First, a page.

A Second Chance

Friendly relationships are interesting things.  Sometimes they are there for a season, other times they are there for a lifetime.  King David had a lifetime relationship with Saul’s son Jonathon, so much so that Jonathon gave David everything he needed to be accepted in the king’s court (1 Samuel 18:3-4) out of his own pocket.  (It’s interesting to note that David was probably young enough to be Jonathon’s son or even grandson, yet the two had a friendship that made them like brothers.)

In The Den in Big Bend National Park, Texas
In The Den in Big Bend National Park, Texas

Most of us have experienced friendships that break at one point or another.  It can be an “oh well” or a heart-breaking experience, depending on the situation.  I’ve often asked the Lord, “What went wrong?  Did I do something or not do something?”  If it happens frequently enough, it’s easy to believe that there’s something wrong with you – or else to blame the other people in the situation and refuse to take responsibility.  Both responses are equally wrong and will only bear the fruit of more broken relationships.

Dark Canyon, Grand Canyon National Park, Arizona
Dark Canyon, Grand Canyon National Park, Arizona

Often, friendships are broken through a tiny offense.  Maybe someone said something.  Maybe they did something.  Maybe there was a miscommunication.  The tiny offense is very little – love can easily overcome it.  Peter said, “Above all, love one another deeply, because love covers over a multitude of sins” (1 Peter 4:8).  If love is shown, if love is chosen, the relationship can continue in peace.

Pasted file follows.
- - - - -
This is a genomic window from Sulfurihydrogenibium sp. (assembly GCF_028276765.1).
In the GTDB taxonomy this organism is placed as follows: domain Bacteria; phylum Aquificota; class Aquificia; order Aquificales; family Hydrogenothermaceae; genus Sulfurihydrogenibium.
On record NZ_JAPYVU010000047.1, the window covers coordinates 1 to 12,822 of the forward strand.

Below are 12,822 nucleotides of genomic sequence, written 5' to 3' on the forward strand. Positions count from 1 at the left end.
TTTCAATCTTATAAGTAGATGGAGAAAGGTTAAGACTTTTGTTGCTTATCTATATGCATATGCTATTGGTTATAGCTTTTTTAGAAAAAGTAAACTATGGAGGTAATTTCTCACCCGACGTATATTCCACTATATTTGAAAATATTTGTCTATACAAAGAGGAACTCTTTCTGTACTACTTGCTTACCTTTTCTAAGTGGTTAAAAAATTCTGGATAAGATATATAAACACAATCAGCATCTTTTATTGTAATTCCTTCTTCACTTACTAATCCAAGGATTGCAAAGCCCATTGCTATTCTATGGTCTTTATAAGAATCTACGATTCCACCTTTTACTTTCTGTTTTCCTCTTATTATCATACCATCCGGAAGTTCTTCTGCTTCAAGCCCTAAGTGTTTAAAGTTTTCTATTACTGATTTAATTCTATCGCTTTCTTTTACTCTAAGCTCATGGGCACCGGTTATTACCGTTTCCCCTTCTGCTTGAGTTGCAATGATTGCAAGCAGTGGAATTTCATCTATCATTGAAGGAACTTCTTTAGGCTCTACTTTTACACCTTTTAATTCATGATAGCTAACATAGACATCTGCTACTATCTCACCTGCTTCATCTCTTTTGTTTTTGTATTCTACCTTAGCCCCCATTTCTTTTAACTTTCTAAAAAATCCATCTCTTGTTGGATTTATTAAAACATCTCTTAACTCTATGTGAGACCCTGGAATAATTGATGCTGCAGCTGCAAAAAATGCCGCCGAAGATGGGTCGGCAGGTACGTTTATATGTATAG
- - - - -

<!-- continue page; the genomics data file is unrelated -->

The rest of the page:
Pretty wildflowers along the Ibantik Lake Trail, Uinta Mountains, Utah
Pretty wildflowers along the Ibantik Lake Trail, Uinta Mountains, Utah

But if love is not shown, then the offense becomes betrayal.  And if betrayal is not dealt with, it will become hatred.  Hatred is exactly the opposite of Who God is.

Mt. Shuksan from the Lake Ann Trail, Mt. Baker-Snoqualmie National Forest, Washington
Mt. Shuksan from the Lake Ann Trail, Mt. Baker-Snoqualmie National Forest, Washington

We see that in the life of King Saul.  He was offended that David got more praise than he did (1 Samuel 18:8).  The offense became jealousy, which became betrayal, which became unrestrained hatred.

Rock formations in the Valley of Dreams, New Mexico
Rock formations in the Valley of Dreams, New Mexico

Often, we grieve the loss of a friendship, especially when we loved and trusted the person or people.  That’s understandable and even good.  We were made for relationship.  But sometimes, in our grief, we miss the reason God brought us into the relationship in the first place.

Spray Park, Mount Rainier National Park, Washington
Spray Park, Mount Rainier National Park, Washington

Sometimes you were sent into the relationship by God to give the other person a “second chance,” so to speak.  God knew that their heart had issues and was trying to nip those issues in the bud before they could wreak havoc in the person and/or their family and/or their spiritual life.  When they refused to listen to the Lord through you and allow God to help them deal with those issues, God delivered you from the relationship – so that you wouldn’t have to witness the person’s destruction of themselves.

Wildflowers in Hidden Valley, Shasta-Trinity National Forest, California
Wildflowers in Hidden Valley, Shasta-Trinity National Forest, California

When a friendship dies, or you are betrayed, remember: Jesus was betrayed by one of His closest friends.  God is still there for you, still has a plan, and still has relationships for you to be in.  He is our closest friend, and while we may not understand why the friendship ended, we can rest in the fact that He is still holding us.